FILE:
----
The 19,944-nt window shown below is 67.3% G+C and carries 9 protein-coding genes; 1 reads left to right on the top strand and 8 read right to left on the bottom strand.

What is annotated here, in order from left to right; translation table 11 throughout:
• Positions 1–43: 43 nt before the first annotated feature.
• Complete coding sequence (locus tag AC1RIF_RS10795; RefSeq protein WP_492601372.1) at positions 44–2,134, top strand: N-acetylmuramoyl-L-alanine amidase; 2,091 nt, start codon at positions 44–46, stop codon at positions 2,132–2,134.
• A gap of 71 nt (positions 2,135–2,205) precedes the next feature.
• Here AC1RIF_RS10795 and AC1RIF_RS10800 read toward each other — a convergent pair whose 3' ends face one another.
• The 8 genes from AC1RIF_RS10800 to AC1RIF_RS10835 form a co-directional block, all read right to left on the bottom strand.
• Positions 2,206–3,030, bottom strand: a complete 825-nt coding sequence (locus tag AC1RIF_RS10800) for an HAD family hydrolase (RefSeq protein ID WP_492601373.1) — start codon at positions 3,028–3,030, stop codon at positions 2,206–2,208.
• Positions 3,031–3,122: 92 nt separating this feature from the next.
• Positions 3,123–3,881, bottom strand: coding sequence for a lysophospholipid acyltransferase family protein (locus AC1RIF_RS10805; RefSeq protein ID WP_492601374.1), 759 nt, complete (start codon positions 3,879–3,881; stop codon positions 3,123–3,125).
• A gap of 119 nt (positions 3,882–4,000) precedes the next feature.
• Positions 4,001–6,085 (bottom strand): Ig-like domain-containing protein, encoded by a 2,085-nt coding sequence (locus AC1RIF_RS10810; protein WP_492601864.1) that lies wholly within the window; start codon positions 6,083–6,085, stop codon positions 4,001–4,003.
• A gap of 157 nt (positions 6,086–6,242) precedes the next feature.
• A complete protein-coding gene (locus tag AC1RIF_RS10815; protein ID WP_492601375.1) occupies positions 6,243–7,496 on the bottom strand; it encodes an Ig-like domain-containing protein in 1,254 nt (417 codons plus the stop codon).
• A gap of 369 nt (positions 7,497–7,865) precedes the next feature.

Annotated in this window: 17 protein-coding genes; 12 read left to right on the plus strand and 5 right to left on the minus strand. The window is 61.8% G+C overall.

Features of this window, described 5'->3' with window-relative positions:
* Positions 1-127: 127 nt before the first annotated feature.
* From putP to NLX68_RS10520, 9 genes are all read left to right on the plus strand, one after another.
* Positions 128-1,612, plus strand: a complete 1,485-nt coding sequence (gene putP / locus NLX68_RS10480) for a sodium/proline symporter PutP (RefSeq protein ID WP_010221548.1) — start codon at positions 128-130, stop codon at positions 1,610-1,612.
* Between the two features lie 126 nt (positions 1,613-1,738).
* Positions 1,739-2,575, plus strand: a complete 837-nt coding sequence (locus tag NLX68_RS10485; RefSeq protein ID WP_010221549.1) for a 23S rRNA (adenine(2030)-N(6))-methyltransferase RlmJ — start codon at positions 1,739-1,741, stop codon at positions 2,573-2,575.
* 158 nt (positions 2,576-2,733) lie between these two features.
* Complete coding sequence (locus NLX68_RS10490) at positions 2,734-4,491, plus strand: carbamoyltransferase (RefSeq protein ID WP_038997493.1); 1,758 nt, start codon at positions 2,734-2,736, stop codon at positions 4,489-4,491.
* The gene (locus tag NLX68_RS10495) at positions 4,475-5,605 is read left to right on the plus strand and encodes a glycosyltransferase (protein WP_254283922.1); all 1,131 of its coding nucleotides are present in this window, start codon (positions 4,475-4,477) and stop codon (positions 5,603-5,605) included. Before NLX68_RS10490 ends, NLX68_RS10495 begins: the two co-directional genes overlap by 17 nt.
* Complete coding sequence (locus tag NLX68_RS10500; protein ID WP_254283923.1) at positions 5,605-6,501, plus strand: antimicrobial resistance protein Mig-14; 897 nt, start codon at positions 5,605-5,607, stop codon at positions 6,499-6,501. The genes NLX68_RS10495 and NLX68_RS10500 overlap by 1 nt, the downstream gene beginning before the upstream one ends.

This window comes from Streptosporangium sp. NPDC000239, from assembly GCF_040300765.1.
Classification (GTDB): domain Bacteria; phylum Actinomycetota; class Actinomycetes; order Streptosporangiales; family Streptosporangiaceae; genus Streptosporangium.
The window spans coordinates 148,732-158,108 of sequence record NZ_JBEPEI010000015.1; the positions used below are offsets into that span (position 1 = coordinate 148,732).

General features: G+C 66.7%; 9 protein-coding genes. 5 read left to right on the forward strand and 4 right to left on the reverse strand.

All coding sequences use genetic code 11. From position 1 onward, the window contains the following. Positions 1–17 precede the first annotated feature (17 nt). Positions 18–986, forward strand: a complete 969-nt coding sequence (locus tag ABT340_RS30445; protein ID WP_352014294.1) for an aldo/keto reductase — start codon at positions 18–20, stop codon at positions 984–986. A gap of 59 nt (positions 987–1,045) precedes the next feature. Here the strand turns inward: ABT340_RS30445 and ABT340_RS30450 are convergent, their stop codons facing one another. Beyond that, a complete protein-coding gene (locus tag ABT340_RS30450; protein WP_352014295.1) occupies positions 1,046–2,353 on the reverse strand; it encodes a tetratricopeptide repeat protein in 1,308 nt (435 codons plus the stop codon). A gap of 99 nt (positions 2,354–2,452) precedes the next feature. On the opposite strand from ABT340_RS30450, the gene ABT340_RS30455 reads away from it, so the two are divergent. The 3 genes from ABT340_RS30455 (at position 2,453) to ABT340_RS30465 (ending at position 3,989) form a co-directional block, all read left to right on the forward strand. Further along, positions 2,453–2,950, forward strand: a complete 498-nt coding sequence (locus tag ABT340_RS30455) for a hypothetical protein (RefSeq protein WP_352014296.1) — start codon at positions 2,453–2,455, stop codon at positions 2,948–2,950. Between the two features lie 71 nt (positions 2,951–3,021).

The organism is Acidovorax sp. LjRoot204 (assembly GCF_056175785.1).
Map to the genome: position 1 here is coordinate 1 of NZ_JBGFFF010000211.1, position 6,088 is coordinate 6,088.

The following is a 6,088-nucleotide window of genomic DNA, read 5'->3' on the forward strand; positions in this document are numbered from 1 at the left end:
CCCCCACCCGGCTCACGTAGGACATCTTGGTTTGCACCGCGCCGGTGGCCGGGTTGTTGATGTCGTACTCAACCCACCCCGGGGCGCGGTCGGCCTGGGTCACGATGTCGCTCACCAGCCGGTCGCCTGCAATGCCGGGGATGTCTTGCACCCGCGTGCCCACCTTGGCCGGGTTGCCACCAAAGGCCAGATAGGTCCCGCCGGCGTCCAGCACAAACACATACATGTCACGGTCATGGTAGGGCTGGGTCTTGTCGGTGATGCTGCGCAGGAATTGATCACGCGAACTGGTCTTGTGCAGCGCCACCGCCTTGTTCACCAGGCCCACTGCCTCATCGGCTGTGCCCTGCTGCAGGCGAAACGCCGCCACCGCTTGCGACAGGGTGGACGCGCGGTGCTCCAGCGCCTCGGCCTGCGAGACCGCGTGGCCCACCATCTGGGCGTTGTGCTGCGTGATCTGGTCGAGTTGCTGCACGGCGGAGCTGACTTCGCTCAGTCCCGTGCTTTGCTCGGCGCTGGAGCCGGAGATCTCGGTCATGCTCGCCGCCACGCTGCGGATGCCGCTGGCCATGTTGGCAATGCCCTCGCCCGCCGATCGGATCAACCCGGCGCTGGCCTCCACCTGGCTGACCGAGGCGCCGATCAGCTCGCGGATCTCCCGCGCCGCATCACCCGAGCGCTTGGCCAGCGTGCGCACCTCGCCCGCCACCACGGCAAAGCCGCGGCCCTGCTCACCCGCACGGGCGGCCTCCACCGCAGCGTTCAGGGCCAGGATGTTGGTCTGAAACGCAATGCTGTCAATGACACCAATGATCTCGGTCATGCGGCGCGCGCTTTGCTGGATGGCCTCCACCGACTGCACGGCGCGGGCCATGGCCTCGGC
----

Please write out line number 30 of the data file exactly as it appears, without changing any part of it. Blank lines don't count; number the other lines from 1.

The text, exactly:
General features: G+C 66.7%; 9 protein-coding genes. 5 read left to right on the forward strand and 4 right to left on the reverse strand.